Well, yes, but then the Finnish would have to be in plural as well (pirtelöjä). It's a tiny distinction, but the question is not about different kinds of milkshakes, just any milkshake.
I'd actually prefer the default English to be "Do you have milkshake or ice cream?", since the sense of "any kind at all" is not really underlined in the Finnish sentence.
English speakers would say "Do you have milkshakes or ice cream?"
So the problem here is the word milkshake and how in English we want to have an indefinite or definite article attached to its use when it is in the singular. We get a milkshake or the milkshake, we don't get milkshake at an eatery like we get ice cream at an eatery.
Seconded. In English we never have a vague, unspecified quantity of milkshake (like we can have "some rice" or "some ice cream"). It always comes in units. One milkshake two milkshake, red milkshakes blue milkshakes...
What about "Do you have a milkshake or ice cream"? Would that capture the desired vagueness of the Finnish translation without being plural?
"Onko teillä pirtelöä?" and "Onko teillä pirtelöjä?" both translate to "Do you have milkshakes?" in English.
Milkshake is not treated as uncountable unless it's been spilled on the floor or otherwise removed from its consumable context. If you're asking a shop keeper if they sell the product, it must be "milkshakes" even if you suspect they have only one kind.
No. Thats not right in English. There does not need to be a literal translation. The sentence would be translated as "any milkshakes" in the same way that English "I love you" requires a partitive in Finnish but not in English. You don't say "I love some of you" even though that would beer literal.
There does not need to be a literal translation.
What the Duolingo way of teaching requires, though, is one suggested translation, which is then the one shown to users to translate back to the original sentence. That's why a plural wouldn't work here.
Your example of "Rakastan sinua" is a bit silly, since it doesn't really mean "I love some of you" -- it's just a way to explain the need for the partitive case to learners of the language. There just isn't any "Rakastan sinut" to contrast it with, so that'd be as strange as continuing that with "Do you love I" in English.
But perhaps you could make it milkshakes instead of milkshake? We also see how in Finnish when using a number other than one in front of a noun, that noun then declines into the partitive form. So perhaps the best translation here should be, "Do you have milkshakes or ice cream?"
Like for example and following up on the idea about how the Finnish partitive is often more properly translated into plural into English, consider this sentence:
Kaksi pirtelöä on hyvä
We would not translate that as "The two milkshake is good" but as "The two milkshakes are good."
But perhaps you could make it milkshakes instead of milkshake?
Then we'd end up with the partitive plural, which this course doesn't cover yet, as far as I know.
(And that's a good thing! The partitive plural has been among the hardest things for me in Estonian. My Estonian teacher, who also teaches Finnish, says that it's not really that hard, but it's different from the Finnish one which is hard...)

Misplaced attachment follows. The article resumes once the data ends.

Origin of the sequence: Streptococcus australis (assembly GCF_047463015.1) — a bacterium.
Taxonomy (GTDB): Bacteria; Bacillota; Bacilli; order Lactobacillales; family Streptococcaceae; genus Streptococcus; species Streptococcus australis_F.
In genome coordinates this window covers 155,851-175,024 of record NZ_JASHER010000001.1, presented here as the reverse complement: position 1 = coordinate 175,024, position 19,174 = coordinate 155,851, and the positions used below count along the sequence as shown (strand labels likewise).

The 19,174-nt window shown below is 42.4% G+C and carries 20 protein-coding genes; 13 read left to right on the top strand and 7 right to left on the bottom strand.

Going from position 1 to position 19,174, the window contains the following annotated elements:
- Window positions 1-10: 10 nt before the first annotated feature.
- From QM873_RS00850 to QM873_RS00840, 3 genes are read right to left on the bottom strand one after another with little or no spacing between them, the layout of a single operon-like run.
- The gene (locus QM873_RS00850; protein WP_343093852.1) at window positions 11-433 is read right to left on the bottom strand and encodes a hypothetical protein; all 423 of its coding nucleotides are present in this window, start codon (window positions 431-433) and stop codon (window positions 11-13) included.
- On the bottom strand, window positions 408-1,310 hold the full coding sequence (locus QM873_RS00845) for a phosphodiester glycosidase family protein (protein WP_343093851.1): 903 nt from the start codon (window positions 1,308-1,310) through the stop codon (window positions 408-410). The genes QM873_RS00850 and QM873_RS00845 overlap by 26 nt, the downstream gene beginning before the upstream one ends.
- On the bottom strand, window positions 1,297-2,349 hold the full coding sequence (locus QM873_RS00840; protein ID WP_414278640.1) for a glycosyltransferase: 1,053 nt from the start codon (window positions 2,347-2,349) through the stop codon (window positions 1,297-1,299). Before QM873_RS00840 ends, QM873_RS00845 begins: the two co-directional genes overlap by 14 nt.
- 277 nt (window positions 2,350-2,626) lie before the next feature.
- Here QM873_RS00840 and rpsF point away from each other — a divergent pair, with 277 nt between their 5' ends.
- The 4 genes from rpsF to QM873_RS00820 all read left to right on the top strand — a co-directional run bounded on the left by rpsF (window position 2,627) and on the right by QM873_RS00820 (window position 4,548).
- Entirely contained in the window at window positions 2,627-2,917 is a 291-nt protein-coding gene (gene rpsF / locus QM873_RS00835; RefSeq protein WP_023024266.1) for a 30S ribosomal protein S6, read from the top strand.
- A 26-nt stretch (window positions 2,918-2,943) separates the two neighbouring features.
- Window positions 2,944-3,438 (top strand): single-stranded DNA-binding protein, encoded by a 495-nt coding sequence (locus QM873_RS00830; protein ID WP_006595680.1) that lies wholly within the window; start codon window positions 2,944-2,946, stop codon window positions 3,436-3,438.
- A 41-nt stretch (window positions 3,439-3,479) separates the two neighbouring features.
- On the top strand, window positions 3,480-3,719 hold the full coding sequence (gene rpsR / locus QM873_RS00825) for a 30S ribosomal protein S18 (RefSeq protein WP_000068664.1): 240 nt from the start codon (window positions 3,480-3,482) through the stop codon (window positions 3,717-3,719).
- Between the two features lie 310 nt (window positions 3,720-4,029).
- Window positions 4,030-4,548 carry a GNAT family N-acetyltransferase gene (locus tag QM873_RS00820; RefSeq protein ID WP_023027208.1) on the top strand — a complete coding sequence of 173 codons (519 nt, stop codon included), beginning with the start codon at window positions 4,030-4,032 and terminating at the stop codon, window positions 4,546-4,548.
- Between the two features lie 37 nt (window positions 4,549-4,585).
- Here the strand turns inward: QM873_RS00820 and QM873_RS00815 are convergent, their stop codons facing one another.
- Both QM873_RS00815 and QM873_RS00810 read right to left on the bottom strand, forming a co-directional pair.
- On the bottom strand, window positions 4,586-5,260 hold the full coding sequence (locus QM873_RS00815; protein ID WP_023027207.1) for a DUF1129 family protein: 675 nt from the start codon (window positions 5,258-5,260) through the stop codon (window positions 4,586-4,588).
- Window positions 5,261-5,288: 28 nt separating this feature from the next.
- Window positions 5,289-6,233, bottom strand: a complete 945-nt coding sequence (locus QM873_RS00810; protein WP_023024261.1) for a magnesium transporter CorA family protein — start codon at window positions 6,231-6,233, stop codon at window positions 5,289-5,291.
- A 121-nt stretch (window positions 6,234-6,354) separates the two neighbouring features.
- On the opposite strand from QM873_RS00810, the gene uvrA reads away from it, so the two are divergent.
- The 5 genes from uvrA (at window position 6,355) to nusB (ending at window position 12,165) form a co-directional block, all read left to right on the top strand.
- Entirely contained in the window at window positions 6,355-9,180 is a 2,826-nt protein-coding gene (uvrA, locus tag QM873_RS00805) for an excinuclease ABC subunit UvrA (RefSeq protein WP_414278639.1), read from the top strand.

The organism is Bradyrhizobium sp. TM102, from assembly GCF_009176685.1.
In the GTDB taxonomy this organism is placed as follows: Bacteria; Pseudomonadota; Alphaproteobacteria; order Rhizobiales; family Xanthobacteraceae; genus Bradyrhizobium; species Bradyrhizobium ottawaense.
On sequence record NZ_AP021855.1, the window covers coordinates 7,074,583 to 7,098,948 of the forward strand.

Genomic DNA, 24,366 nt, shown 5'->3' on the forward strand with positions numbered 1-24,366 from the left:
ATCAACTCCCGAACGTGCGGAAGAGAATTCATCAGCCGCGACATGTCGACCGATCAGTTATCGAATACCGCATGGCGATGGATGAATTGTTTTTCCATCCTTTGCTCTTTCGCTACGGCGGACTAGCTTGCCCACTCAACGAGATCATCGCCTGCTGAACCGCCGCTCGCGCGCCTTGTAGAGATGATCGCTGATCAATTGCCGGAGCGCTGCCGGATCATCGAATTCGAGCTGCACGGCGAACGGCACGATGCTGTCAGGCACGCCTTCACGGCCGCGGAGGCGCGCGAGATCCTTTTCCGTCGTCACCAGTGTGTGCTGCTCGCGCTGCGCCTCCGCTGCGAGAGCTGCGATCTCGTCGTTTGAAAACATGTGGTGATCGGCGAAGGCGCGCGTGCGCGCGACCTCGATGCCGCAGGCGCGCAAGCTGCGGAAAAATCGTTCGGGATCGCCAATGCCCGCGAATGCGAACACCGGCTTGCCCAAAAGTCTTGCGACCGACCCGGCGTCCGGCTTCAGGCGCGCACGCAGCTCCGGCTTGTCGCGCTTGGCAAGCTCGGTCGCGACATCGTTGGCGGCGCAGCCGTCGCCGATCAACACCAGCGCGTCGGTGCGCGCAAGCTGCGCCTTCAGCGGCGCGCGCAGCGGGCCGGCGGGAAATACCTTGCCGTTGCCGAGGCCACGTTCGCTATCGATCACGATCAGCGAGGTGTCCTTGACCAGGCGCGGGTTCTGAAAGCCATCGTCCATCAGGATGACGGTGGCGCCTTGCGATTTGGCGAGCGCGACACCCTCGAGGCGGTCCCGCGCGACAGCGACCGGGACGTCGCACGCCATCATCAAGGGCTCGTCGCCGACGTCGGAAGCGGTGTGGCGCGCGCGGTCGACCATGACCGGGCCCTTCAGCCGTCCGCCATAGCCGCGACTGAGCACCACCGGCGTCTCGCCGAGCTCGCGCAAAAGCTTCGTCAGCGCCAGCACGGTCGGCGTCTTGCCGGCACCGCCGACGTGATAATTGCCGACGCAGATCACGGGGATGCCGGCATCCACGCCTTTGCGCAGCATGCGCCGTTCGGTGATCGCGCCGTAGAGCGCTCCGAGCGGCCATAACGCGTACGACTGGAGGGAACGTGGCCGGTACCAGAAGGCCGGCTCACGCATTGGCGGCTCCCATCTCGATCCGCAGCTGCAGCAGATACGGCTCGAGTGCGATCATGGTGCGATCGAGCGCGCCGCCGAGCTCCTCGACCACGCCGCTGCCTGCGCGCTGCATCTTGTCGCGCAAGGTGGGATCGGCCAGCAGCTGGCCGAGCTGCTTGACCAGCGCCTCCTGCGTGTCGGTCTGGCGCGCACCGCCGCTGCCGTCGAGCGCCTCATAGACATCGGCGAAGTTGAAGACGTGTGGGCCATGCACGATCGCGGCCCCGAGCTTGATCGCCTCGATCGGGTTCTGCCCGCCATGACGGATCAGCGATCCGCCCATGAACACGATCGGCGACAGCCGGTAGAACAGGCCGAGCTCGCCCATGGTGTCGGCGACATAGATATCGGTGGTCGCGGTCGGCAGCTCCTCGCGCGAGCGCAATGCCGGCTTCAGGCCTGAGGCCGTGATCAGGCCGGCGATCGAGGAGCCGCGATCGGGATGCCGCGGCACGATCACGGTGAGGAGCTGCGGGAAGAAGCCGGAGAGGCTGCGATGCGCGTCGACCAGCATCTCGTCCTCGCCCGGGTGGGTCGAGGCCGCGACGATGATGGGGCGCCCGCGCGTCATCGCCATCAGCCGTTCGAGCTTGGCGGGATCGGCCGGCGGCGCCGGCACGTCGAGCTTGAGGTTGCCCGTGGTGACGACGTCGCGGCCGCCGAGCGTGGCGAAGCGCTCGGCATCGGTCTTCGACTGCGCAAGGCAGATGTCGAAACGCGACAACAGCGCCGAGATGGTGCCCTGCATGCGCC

The number puts the object into the singular partitive, right?
Yes, but that goes just for the object and any attributes that go directly with it, like "kaksi makeaa pirtelöä" = two sweet milkshakes. It doesn't actually make those two into a singular item or somehow allude to something like that. It's just borrowing that form from the singular, we know all along they are plural and don't even think about it being a singular form.
So Izabela's sentence would be "Kaksi pirtelöä ovat hyviä".
(In practice, this sounds a bit odd because you'd probably use another verb such as maistua = taste, which then leads to another case, but I kept olla here just to try to make the example clearer.)
It's funny when learning other languages that you start seeing the quirks in your own. I never thought about milkshake before but it is the only drink I can think of the now that doesn't sound right English without the article or in plural form. Would you like coffee? Would you like juice? Would you like milk? Would you like A milkshake?
The telö in pirtelö comes from the telö in jäätelö. Which seems to come from some archaic verb. The first google entries for each word + etymologia say:
"Sanan alkuosa on saatu adjektiivistä pirteä ja jälkiosa sanasta jäätelö"
"Suomen kielen sana jäätelö on tiettävästi Elias Lönnrotin ehdotus vuodelta 1874. Sen kantana on pidetty verbiä jäädellä, joka tarkoittaa vähitellen jäätymistä tai jäädyttämistä. Samalla tavoin on voitu muodostaa hyytelö verbistä hyydellä, joka puolestaan on samaa sanaperhettä kuin hyytää ja hyinen."
I'm wondering about the tai and vai matter. I just asked about it in school approx 2 weeks back, and they explained us, we'd use vai in a question and tai in a regular sentence. I tried to live after that rule, but DL is destroying my newly received believes. Is there any other rule to follow, so it might make more sense to me again?